P.S. Nowhere in Luke 13 does Jesus refer to Pilate’s murder of the Galileans or the Siloam tower’s fall as a “divine warning.” He simply says that “unless you repent, you too will all perish,” which is true because the wages of sin are death.

9 thoughts on “God’s tornadoes: when I stopped taking John Piper seriously

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  5. Shortly before your Lent break I “found” you through your article “Persecution & Epistemic Closure” on Red Letter Christians. (I don’t know how many people I’ve showed that article to since. Loved it!) Now reading this, I am deeply encouraged by your perspective. I look forward to catching up on more of your writing.

  6. I see you are catching up from your Lenten break 🙂

    Although I am becoming increasingly frustrated with the seemingly “over-the-top” blogs/tweets/etc. by those within my theological camp, I must also admit that I share Piper’s basic theological tenet behind the aforementioned blog post, namely his interpretation of Luke 13. I didn’t go back and re-read Piper’s post, so I can’t be sure if this was specifically explicated in that post.

    How do you think we should reconcile the apparent Pauline dichotomy of Col. 1:17 and Rom 11:33ff?

    • Piper referenced the Luke passage. I’m looking at it right now and I’m having trouble seeing how Jesus is calling the fallen tower a warning from God. He’s basically just saying that the wages of sin is death. You really have to eisegete to make the tower incident an act of divine providence. The other thing I would say is that we do not have the same interpretive authority that Jesus has nor are we in the same pastoral context as he was in responding to the people who shared the news about Pilate’s murder of the Galileans.

      Regarding Romans 11:33ff, if we read it in context, it occurs in direct response to v. 32: “He has bound all to disobedience so that he may have mercy on all.” This is very similar to the way that Isaiah 55:8-9 (my ways are above your ways) follows a verse about God’s mercy in Isaiah 55:7 even though it’s often prooftexted out of context to explicate a seeming lack of mercy on the part of God.

      God’s sovereignty may mean that he’s more exacting in his vengeance than we’re comfortable with, but it may also mean that he’s more merciful than we think he should be. I think perhaps “your side” resolves this question too confidently on the side of vengeance and “my side” resolves it too confidently on the side of mercy.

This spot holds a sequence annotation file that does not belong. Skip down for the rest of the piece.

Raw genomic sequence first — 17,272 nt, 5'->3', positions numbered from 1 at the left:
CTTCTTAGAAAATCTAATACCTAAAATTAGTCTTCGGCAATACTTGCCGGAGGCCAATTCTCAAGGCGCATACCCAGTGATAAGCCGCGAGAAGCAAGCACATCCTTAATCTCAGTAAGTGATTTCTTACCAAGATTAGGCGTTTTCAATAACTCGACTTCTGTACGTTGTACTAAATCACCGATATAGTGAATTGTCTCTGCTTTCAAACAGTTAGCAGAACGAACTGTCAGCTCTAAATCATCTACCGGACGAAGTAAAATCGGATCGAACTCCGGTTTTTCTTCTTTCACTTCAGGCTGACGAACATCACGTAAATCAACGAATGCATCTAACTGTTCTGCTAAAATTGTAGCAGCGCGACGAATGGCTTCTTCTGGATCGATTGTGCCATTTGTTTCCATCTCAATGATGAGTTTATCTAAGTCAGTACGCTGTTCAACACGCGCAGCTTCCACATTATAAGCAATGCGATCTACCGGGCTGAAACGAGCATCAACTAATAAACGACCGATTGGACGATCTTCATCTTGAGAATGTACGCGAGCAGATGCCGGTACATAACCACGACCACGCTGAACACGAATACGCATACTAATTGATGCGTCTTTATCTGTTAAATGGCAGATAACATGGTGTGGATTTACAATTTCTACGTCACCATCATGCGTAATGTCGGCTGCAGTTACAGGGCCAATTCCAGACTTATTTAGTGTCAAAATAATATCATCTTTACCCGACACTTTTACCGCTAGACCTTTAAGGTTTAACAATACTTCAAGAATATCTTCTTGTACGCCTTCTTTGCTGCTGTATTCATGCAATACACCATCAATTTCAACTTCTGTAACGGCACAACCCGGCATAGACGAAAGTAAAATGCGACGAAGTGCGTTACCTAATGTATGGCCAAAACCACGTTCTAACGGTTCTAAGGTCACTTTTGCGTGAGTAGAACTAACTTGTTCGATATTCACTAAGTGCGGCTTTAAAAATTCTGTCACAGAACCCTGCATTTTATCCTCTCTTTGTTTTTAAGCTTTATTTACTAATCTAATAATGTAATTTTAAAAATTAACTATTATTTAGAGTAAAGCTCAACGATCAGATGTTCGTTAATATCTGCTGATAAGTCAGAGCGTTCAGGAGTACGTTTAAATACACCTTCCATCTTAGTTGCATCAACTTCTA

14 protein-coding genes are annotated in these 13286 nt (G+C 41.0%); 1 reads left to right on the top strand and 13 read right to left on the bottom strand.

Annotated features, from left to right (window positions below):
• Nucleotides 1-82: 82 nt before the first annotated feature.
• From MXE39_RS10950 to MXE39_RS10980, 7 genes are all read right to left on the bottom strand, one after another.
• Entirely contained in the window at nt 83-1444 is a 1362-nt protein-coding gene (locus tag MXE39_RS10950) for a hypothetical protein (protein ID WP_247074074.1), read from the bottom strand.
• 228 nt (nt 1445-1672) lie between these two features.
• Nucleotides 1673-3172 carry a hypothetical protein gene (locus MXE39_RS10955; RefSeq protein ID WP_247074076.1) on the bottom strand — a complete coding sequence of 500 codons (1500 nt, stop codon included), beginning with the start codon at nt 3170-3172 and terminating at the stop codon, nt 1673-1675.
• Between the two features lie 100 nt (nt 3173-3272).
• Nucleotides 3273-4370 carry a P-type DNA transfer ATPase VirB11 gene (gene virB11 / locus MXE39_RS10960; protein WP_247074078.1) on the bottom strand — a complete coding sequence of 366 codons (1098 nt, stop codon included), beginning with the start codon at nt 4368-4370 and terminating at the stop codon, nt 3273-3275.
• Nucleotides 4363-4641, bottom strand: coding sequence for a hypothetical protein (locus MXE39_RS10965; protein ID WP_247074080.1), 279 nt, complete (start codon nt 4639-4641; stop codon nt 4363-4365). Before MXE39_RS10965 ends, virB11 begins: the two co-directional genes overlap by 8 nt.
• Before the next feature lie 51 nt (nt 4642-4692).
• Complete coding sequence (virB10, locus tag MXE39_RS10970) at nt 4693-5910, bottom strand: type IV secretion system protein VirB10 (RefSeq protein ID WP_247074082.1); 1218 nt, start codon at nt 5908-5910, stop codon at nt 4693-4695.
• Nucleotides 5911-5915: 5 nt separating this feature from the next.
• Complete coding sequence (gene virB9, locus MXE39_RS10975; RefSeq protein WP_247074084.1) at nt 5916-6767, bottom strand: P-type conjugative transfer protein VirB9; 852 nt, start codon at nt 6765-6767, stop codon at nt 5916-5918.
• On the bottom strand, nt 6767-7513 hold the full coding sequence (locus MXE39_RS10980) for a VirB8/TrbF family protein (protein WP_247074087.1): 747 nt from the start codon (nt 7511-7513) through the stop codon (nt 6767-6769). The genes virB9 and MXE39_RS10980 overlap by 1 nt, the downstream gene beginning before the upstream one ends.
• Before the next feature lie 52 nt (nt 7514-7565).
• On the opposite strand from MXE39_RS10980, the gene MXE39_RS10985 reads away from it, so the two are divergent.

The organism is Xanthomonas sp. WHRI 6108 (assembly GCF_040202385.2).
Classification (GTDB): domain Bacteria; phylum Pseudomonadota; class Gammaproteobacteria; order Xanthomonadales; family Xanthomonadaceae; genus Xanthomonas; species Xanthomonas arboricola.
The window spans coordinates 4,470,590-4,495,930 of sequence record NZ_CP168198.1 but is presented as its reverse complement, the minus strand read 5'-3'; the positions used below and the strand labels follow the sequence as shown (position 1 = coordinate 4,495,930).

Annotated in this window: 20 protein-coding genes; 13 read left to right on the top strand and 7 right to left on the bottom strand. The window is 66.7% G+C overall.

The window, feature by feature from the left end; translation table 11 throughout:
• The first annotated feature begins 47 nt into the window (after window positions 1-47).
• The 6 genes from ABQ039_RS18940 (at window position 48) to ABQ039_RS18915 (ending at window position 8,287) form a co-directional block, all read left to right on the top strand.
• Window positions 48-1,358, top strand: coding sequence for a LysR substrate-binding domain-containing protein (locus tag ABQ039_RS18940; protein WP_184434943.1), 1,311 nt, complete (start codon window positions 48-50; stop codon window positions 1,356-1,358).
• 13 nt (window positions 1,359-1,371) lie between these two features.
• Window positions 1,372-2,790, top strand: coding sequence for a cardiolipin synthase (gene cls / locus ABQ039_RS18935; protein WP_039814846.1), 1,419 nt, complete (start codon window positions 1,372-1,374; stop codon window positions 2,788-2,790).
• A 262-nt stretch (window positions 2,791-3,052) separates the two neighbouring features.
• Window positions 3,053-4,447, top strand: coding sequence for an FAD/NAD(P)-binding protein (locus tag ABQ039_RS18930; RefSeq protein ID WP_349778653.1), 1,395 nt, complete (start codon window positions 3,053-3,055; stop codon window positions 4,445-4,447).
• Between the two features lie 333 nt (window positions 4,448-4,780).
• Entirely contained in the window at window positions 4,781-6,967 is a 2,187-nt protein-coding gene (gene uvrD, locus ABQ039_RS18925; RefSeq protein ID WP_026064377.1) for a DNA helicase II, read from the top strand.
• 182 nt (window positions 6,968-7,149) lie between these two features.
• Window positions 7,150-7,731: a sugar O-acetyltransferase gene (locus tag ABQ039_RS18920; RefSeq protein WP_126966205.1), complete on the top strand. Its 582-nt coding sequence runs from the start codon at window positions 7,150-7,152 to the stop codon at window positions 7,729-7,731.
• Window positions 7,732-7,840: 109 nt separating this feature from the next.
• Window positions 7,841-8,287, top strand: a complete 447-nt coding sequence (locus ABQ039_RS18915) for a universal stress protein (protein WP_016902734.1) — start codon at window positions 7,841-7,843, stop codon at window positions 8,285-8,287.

If we get to the end and God’s mercy offends us and seems to mock our faithfulness as workers who feel like we got to the vineyard at dawn (even if we’ve drilled “justification by faith” into our heads as part of that faithfulness), will we walk out on the party like the prodigal’s older brother? I know that I will struggle if the opposite is true and I find that God condemns eternally people whom I see as being “on the bubble.”

      • As I’ve been thinking more about Luke 13, I think that eisegesis is a strong word to use regarding the possibility of an inferred “divine warning.” If, as Col 1:17 indicates, God holds all things together, how is the situation in Luke 13 not an act of divine providence, and how is “unless you repent, you will all likewise perish” not a divine warning?

        • That word “repent” is interesting, because the Greek metanoe does not mean, “Say you’re sorry and really change your behavior,” as we were taught in sixth grade Sunday school. It’s also not short-hand for whatever “4 spiritual laws pamphlet prayer” you want to splice together out of passages from Romans. Its meaning is something like be forever changed, enter a new reality, etc. Metanoe and basilea (kingdom) are often used together paradigmatically (e.g. “Repent for the kingdom is at hand”). So I interpret Jesus’ words to say “Life is short; enter the kingdom now; since you might get hit by a tower tomorrow.” Certainly Jesus uses the tower tragedy as a warning rhetorically, but I don’t know that we can say assertively God made it fall specifically to be a warning. It’s one thing to say we need to be sharing the gospel every day with people because we never know when a bridge is going to collapse on their drive home; it’s another thing to say God made the bridge collapse because He’s pissed off and I know because I’ve got special gnostic access to His inner thoughts.